Thursday, March 5, 2015

Sycamore Tree

Another common tree that I rarely harvest myself around here is the Sycamore. Or more precisely the American Sycamore since I understand there is a European and African variety as well. The natural range for this tree is listed as pretty much the entire Eastern half of the US from Kansas to the coast up to about the middle of Iowa but I have read that it has been planted just about everywhere in the US so I am sure most people are familiar with it.

Sycamore trees are not easy to split by hand but I understand they do produce passable wood for use in furniture and other projects although I have not read that the wood is especially durable for outdoor use. At 17.9 BTU output per cord however it is nothing to sneer at for firewood and it does burn nicely even at lower oxygen levels.

The real issue I have with harvesting Sycamore trees however is where they typically like to grow. Around here they can usually be found in the deepest ravines, drainage ditches or creek beds and rarely if ever located near open areas they can be gotten to easily. Not to say it doesn't happen and I have cut a few dead ones up but usually they are just too damned hard to get to.  The reason for this I am told is because Sycamore trees are about the least drought tolerant trees around and will only live for years in areas that remain constantly moist. You see em all the time growing along the roads where the run off ditches have been reduced and the ground remains damp year round but when you travel out away they become a bit more scarce.

Another thing about Sycamores is around here they tend to be the trees most likely to house feral bee hives too. Sycamores, like many other trees, like to become hollow as the age but their usual proximity to water and the size of the cavities within the tree makes the Sycamore very attractive habitat to feral honey bees.

As far as I know the prickly looking nuts are not good for human consumption but those combined with the bark peeling off and exposing the white wood beneath make Sycamore trees easy to identify.

One of the best features of this tree however is it's fast growth potential.  In the proper soil and moisture conditions a Sycamore tree can grow as much as 6 foot in a season. Only a couple varieties of Willow or Popular can beat the Sycamore for fast growth. I have tried a few times to get some started in my own miserable wood lot with no luck but I think the horses actually destroyed em rather than them not growing.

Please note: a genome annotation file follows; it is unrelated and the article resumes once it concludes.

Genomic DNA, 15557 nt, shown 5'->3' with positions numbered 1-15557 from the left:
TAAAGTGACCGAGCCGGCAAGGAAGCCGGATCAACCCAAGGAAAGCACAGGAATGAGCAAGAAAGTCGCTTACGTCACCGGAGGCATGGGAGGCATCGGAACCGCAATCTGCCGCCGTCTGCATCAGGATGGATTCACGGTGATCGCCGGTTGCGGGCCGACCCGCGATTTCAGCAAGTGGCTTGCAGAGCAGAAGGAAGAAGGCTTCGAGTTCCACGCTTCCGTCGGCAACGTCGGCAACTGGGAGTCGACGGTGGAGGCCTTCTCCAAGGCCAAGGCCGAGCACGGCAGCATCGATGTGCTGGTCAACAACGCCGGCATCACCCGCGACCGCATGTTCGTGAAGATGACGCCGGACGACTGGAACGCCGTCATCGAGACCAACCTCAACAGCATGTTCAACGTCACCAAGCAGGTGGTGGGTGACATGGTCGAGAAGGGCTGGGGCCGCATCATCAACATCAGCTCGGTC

Perhaps I will try again this year though.

I will be at a sheep shearing class all day tomorrow so I may not post dpending on how tired I am when I get home.

Keep Prepping Everyone!!!


  1. So in other words the Sycamore is the welfare tree needs to stay near a score of assistance...big grin

  2. They grow along creeks here and I will cut one up if it dies but they hold the banks so I leave them alone. I have noticed that the wood doesn't smell all that good when burned. They are a nice looking tree even in the winter.

  3. please tell us all about the sheep shearing class, umm-kay? i want all of the deets! much love bro!

    your friend,

  4. For those places where they are not native, they will only grow where they are planted by water - where I grew up, you would only seem them (and willows as well) in county parks with ponds or streams.

  5. I have never notice them, but my tree identification skills are not what they should be. There is fair amount of creeks with a decent setbacks, so I am sure I would see one if I went looking.


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